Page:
When the Cowboys made the Prelim last year, nobody said that they should shift the game to a bigger stadium. They played the game in the same stadium they always do, because that’s why we have home advantage built into the system. 

One of the joys of the first round of the finals is that teams, especially those in the lower half of the eight, do get to play in their own ground. When you get to the tough stuff, most don’t object to taking that to the bigger venues, and indeed, welcome it as their own supporter base outstrips the size of their regular stadium.

In practice, this debate only applies to Cronulla, Manly and, at a push, the Dragons, who could theoretically choose between two stadiums of roughly similar size. 

It’s an interesting thought experiment: the last time the Dragons had a home final, in 2010, they played it in Wollongong, which would be the obvious choice in terms of generating home field advantage. Why should the people of Wollongong miss out because the only team they have is half in Sydney?

Notably, Penrith have a 22,500 limit, less than WIN Stadium, but there has been little clamour for them to move to CommBank Stadium or Accor Stadium, despite the Warriors having a huge Sydney-based fanbase.

What other sports do in this situation is to treat the smaller ground as a novel quirk of the system, something that adds flavour rather than takes it away.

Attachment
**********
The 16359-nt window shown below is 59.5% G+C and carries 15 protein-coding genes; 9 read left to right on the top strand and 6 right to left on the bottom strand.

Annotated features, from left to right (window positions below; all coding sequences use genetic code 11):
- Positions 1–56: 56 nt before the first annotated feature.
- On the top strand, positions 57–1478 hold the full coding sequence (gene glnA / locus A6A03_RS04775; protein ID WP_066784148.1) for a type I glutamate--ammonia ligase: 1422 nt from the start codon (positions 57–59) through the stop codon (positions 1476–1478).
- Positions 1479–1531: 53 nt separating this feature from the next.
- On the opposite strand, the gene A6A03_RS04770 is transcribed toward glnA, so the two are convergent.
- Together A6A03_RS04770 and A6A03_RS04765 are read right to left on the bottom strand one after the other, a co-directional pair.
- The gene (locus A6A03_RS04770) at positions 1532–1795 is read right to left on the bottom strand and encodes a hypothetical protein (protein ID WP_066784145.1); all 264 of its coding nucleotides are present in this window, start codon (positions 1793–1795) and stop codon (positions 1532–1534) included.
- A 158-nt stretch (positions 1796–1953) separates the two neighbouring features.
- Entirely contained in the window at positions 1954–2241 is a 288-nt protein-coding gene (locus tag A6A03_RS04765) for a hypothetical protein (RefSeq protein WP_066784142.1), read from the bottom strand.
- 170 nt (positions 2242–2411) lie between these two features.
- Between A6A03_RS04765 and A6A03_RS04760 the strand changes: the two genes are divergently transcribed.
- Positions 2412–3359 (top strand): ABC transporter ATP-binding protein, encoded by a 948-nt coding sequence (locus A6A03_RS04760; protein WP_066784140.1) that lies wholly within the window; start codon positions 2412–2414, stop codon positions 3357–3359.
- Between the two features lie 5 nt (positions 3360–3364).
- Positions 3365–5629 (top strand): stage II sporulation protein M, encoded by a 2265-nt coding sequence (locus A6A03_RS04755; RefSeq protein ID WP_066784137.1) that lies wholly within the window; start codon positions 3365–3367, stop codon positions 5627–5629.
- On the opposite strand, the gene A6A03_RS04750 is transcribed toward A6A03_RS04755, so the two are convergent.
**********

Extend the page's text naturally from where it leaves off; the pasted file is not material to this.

In this year’s Champions League, two sides have qualified for the Group Stages with sub-20,000 seater stadiums, but have taken markedly different approaches. 


Union Berlin will shift their ties from their 22,000 capacity Stadion An der Alten Försterei, as quaint a home ground as it comes with three sides of terracing, to the massive, if slightly soulless 75,000 all seater Olympiastadion, home of their rivals Hertha Berlin. 

(Photo by Ian Hitchcock/Getty Images)

Royal Antwerp, however, will host Barcelona in a stadium smaller than Shark Park because they think it gives them the best chance of winning and because they earned the right to.

Nobody in Belgium is asking for the game to be moved 45 minutes down the road to the 50,000 seater King Baudouin Stadium in Brussels.